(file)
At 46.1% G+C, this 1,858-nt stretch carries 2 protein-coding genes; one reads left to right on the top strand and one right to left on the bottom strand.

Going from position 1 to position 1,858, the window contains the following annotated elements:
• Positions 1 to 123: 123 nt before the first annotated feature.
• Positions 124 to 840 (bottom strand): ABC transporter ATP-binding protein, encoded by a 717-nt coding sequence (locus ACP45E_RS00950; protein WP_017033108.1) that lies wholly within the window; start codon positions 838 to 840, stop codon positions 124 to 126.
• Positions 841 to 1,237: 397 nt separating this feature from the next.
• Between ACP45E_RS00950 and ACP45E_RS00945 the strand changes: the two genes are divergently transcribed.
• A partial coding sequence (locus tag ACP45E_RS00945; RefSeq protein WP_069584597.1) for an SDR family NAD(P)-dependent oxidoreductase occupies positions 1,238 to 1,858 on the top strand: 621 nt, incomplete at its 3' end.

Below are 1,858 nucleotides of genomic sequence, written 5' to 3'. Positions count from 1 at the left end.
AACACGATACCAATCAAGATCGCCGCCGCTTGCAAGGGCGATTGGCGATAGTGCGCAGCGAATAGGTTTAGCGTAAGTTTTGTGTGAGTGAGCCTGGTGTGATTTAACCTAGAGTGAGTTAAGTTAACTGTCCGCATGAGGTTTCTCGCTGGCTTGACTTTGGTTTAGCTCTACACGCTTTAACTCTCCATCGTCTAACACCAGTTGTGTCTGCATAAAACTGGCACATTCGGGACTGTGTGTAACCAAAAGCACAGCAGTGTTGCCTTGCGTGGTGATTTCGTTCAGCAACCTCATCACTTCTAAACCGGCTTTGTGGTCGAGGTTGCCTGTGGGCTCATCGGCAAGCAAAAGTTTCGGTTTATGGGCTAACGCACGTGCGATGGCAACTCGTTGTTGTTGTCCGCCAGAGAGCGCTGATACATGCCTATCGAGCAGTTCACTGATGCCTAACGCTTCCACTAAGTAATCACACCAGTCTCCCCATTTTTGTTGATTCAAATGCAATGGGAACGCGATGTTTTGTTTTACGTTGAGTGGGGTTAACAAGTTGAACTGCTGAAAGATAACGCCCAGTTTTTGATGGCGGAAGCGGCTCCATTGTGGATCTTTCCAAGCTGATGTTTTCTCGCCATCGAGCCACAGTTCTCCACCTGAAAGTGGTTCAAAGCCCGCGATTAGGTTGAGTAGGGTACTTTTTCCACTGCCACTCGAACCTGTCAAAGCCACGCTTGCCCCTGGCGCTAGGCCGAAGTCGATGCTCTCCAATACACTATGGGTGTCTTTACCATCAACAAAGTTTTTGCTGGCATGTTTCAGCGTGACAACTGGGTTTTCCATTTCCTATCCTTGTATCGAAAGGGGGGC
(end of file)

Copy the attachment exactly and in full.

At 46.1% G+C, this 1,858-nt stretch carries 2 protein-coding genes; one reads left to right on the top strand and one right to left on the bottom strand.

Going from position 1 to position 1,858, the window contains the following annotated elements:
• Positions 1 to 123: 123 nt before the first annotated feature.
• Positions 124 to 840 (bottom strand): ABC transporter ATP-binding protein, encoded by a 717-nt coding sequence (locus ACP45E_RS00950; protein WP_017033108.1) that lies wholly within the window; start codon positions 838 to 840, stop codon positions 124 to 126.
• Positions 841 to 1,237: 397 nt separating this feature from the next.
• Between ACP45E_RS00950 and ACP45E_RS00945 the strand changes: the two genes are divergently transcribed.
• A partial coding sequence (locus tag ACP45E_RS00945; RefSeq protein WP_069584597.1) for an SDR family NAD(P)-dependent oxidoreductase occupies positions 1,238 to 1,858 on the top strand: 621 nt, incomplete at its 3' end.

Below are 1,858 nucleotides of genomic sequence, written 5' to 3'. Positions count from 1 at the left end.
AACACGATACCAATCAAGATCGCCGCCGCTTGCAAGGGCGATTGGCGATAGTGCGCAGCGAATAGGTTTAGCGTAAGTTTTGTGTGAGTGAGCCTGGTGTGATTTAACCTAGAGTGAGTTAAGTTAACTGTCCGCATGAGGTTTCTCGCTGGCTTGACTTTGGTTTAGCTCTACACGCTTTAACTCTCCATCGTCTAACACCAGTTGTGTCTGCATAAAACTGGCACATTCGGGACTGTGTGTAACCAAAAGCACAGCAGTGTTGCCTTGCGTGGTGATTTCGTTCAGCAACCTCATCACTTCTAAACCGGCTTTGTGGTCGAGGTTGCCTGTGGGCTCATCGGCAAGCAAAAGTTTCGGTTTATGGGCTAACGCACGTGCGATGGCAACTCGTTGTTGTTGTCCGCCAGAGAGCGCTGATACATGCCTATCGAGCAGTTCACTGATGCCTAACGCTTCCACTAAGTAATCACACCAGTCTCCCCATTTTTGTTGATTCAAATGCAATGGGAACGCGATGTTTTGTTTTACGTTGAGTGGGGTTAACAAGTTGAACTGCTGAAAGATAACGCCCAGTTTTTGATGGCGGAAGCGGCTCCATTGTGGATCTTTCCAAGCTGATGTTTTCTCGCCATCGAGCCACAGTTCTCCACCTGAAAGTGGTTCAAAGCCCGCGATTAGGTTGAGTAGGGTACTTTTTCCACTGCCACTCGAACCTGTCAAAGCCACGCTTGCCCCTGGCGCTAGGCCGAAGTCGATGCTCTCCAATACACTATGGGTGTCTTTACCATCAACAAAGTTTTTGCTGGCATGTTTCAGCGTGACAACTGGGTTTTCCATTTCCTATCCTTGTATCGAAAGGGGGGC